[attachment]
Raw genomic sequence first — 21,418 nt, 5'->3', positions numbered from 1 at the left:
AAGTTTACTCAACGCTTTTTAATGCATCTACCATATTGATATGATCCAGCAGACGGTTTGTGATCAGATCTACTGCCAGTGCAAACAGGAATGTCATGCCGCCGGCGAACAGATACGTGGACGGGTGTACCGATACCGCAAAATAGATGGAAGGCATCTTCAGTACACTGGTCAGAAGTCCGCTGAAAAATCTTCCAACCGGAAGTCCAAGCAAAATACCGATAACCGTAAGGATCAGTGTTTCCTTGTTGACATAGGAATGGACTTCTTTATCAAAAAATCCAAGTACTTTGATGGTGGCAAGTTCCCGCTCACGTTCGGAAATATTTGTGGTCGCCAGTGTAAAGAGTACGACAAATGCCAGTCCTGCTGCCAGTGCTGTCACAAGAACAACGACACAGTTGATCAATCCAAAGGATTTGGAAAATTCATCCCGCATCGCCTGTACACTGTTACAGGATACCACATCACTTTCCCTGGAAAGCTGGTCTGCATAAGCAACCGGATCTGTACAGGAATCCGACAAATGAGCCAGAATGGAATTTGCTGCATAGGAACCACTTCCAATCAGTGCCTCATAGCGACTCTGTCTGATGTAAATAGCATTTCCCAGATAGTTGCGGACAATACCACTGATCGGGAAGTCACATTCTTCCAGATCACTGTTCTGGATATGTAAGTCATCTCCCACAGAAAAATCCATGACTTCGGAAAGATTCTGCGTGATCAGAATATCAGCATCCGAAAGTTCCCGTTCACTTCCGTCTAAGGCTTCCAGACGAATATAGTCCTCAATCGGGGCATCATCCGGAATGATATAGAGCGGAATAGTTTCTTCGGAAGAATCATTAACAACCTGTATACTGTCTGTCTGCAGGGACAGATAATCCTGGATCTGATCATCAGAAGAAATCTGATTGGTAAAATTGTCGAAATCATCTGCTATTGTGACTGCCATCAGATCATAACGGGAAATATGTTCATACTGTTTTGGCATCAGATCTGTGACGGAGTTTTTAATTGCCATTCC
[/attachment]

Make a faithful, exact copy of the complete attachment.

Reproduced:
Raw genomic sequence first — 21,418 nt, 5'->3', positions numbered from 1 at the left:
AAGTTTACTCAACGCTTTTTAATGCATCTACCATATTGATATGATCCAGCAGACGGTTTGTGATCAGATCTACTGCCAGTGCAAACAGGAATGTCATGCCGCCGGCGAACAGATACGTGGACGGGTGTACCGATACCGCAAAATAGATGGAAGGCATCTTCAGTACACTGGTCAGAAGTCCGCTGAAAAATCTTCCAACCGGAAGTCCAAGCAAAATACCGATAACCGTAAGGATCAGTGTTTCCTTGTTGACATAGGAATGGACTTCTTTATCAAAAAATCCAAGTACTTTGATGGTGGCAAGTTCCCGCTCACGTTCGGAAATATTTGTGGTCGCCAGTGTAAAGAGTACGACAAATGCCAGTCCTGCTGCCAGTGCTGTCACAAGAACAACGACACAGTTGATCAATCCAAAGGATTTGGAAAATTCATCCCGCATCGCCTGTACACTGTTACAGGATACCACATCACTTTCCCTGGAAAGCTGGTCTGCATAAGCAACCGGATCTGTACAGGAATCCGACAAATGAGCCAGAATGGAATTTGCTGCATAGGAACCACTTCCAATCAGTGCCTCATAGCGACTCTGTCTGATGTAAATAGCATTTCCCAGATAGTTGCGGACAATACCACTGATCGGGAAGTCACATTCTTCCAGATCACTGTTCTGGATATGTAAGTCATCTCCCACAGAAAAATCCATGACTTCGGAAAGATTCTGCGTGATCAGAATATCAGCATCCGAAAGTTCCCGTTCACTTCCGTCTAAGGCTTCCAGACGAATATAGTCCTCAATCGGGGCATCATCCGGAATGATATAGAGCGGAATAGTTTCTTCGGAAGAATCATTAACAACCTGTATACTGTCTGTCTGCAGGGACAGATAATCCTGGATCTGATCATCAGAAGAAATCTGATTGGTAAAATTGTCGAAATCATCTGCTATTGTGACTGCCATCAGATCATAACGGGAAATATGTTCATACTGTTTTGGCATCAGATCTGTGACGGAGTTTTTAATTGCCATTCC